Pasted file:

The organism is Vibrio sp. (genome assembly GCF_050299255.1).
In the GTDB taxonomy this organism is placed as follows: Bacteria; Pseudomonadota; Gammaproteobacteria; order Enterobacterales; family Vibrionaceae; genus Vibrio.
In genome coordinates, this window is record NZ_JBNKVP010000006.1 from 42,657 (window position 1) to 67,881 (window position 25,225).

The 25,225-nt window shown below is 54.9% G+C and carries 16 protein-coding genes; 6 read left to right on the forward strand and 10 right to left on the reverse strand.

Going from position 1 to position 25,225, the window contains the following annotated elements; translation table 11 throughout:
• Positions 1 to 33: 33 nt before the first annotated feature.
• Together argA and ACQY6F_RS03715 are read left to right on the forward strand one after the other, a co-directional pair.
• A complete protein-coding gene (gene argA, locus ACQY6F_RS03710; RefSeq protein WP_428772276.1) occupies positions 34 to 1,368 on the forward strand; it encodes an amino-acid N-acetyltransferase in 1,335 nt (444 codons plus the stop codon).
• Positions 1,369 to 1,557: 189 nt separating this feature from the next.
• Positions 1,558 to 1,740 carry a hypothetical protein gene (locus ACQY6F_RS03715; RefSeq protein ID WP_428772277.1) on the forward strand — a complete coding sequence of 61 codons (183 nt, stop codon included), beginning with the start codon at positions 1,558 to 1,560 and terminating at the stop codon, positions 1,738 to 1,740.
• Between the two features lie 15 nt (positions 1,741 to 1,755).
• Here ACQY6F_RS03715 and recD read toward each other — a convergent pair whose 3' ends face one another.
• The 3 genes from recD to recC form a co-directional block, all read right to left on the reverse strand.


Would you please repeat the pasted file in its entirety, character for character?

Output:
The organism is Vibrio sp. (genome assembly GCF_050299255.1).
In the GTDB taxonomy this organism is placed as follows: Bacteria; Pseudomonadota; Gammaproteobacteria; order Enterobacterales; family Vibrionaceae; genus Vibrio.
In genome coordinates, this window is record NZ_JBNKVP010000006.1 from 42,657 (window position 1) to 67,881 (window position 25,225).

The 25,225-nt window shown below is 54.9% G+C and carries 16 protein-coding genes; 6 read left to right on the forward strand and 10 right to left on the reverse strand.

Going from position 1 to position 25,225, the window contains the following annotated elements; translation table 11 throughout:
• Positions 1 to 33: 33 nt before the first annotated feature.
• Together argA and ACQY6F_RS03715 are read left to right on the forward strand one after the other, a co-directional pair.
• A complete protein-coding gene (gene argA, locus ACQY6F_RS03710; RefSeq protein WP_428772276.1) occupies positions 34 to 1,368 on the forward strand; it encodes an amino-acid N-acetyltransferase in 1,335 nt (444 codons plus the stop codon).
• Positions 1,369 to 1,557: 189 nt separating this feature from the next.
• Positions 1,558 to 1,740 carry a hypothetical protein gene (locus ACQY6F_RS03715; RefSeq protein ID WP_428772277.1) on the forward strand — a complete coding sequence of 61 codons (183 nt, stop codon included), beginning with the start codon at positions 1,558 to 1,560 and terminating at the stop codon, positions 1,738 to 1,740.
• Between the two features lie 15 nt (positions 1,741 to 1,755).
• Here ACQY6F_RS03715 and recD read toward each other — a convergent pair whose 3' ends face one another.
• The 3 genes from recD to recC form a co-directional block, all read right to left on the reverse strand.